I’m 2/3 through my read of Butterfly People by William Leach and this book has exercised my thinking about so much that we encounter in the field. Photographing butterflies, as with this Polygonia interrogationis is never monotonous, alway the next minute offering up the definitely unexpected. This one (male? female? They are difficult to sex) zoomed up from the trail and set down on this leaf.
Do they have the ability to think? Does it revel in the knowledge that without net on long pole, slingshot or firearm, I had no way to harm it? Only some 10 feet above me, why does it tease me so? Does it know that I shoot macro- and that I can get no better image of it than this? The summer Question mark, basking ‘at poolside’ without concern of gawkers?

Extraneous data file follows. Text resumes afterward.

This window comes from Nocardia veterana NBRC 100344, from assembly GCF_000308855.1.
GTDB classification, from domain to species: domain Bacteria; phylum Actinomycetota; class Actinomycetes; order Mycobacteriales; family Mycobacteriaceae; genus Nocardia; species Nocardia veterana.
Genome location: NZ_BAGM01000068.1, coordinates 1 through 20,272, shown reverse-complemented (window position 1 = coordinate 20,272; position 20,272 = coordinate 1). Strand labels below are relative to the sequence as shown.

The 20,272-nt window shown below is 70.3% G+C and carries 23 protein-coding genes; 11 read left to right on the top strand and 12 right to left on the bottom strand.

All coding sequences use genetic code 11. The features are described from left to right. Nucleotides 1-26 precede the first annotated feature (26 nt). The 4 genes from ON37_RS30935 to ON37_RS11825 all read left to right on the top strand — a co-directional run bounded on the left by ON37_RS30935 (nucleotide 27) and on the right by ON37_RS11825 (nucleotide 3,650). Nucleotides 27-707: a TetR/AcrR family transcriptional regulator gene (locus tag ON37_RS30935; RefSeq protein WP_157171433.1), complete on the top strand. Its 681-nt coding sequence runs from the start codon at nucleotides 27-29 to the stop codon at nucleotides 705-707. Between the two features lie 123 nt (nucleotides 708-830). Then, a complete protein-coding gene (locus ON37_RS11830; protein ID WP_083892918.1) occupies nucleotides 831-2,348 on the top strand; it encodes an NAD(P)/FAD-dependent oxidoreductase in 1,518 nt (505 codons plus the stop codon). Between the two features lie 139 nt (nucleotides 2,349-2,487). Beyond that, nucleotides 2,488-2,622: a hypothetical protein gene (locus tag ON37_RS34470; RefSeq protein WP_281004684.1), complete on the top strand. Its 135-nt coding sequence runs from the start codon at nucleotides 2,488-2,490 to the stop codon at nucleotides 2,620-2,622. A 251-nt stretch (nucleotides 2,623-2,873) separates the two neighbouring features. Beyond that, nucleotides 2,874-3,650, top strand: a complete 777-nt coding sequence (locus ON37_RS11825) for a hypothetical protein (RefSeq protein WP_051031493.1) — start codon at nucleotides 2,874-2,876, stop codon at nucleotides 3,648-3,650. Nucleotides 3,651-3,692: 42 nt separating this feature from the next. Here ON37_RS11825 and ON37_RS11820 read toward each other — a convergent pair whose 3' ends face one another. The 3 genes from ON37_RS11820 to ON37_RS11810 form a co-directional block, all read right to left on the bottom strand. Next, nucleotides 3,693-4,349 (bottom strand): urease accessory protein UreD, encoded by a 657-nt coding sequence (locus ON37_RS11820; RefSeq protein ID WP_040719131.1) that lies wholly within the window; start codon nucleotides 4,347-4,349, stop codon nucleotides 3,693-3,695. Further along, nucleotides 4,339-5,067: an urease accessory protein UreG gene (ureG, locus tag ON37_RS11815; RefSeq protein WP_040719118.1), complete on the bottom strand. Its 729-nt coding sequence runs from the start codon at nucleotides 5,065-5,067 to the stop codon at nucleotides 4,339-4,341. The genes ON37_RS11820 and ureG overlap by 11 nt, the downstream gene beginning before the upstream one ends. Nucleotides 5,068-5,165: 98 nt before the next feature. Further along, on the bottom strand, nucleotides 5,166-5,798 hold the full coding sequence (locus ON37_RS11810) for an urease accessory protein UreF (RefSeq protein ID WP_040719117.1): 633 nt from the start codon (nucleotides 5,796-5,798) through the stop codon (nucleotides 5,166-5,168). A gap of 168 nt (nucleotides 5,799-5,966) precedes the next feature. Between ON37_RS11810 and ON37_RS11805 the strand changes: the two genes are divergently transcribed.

Back to Leach’s tome about butterfly collectors during the raging last 1/2 of the 19th century. Experiences like this one so exasperated Edwards, Scudder, Doherty, Strecker, Holland, Staudinger, et al. Whether it be in Raccoon Creek State Park, or India, or New Guinea or Brazil. Do they do it to tease us? Do they have the ability to think?
I say Nah! It is of course attractive to think otherwise.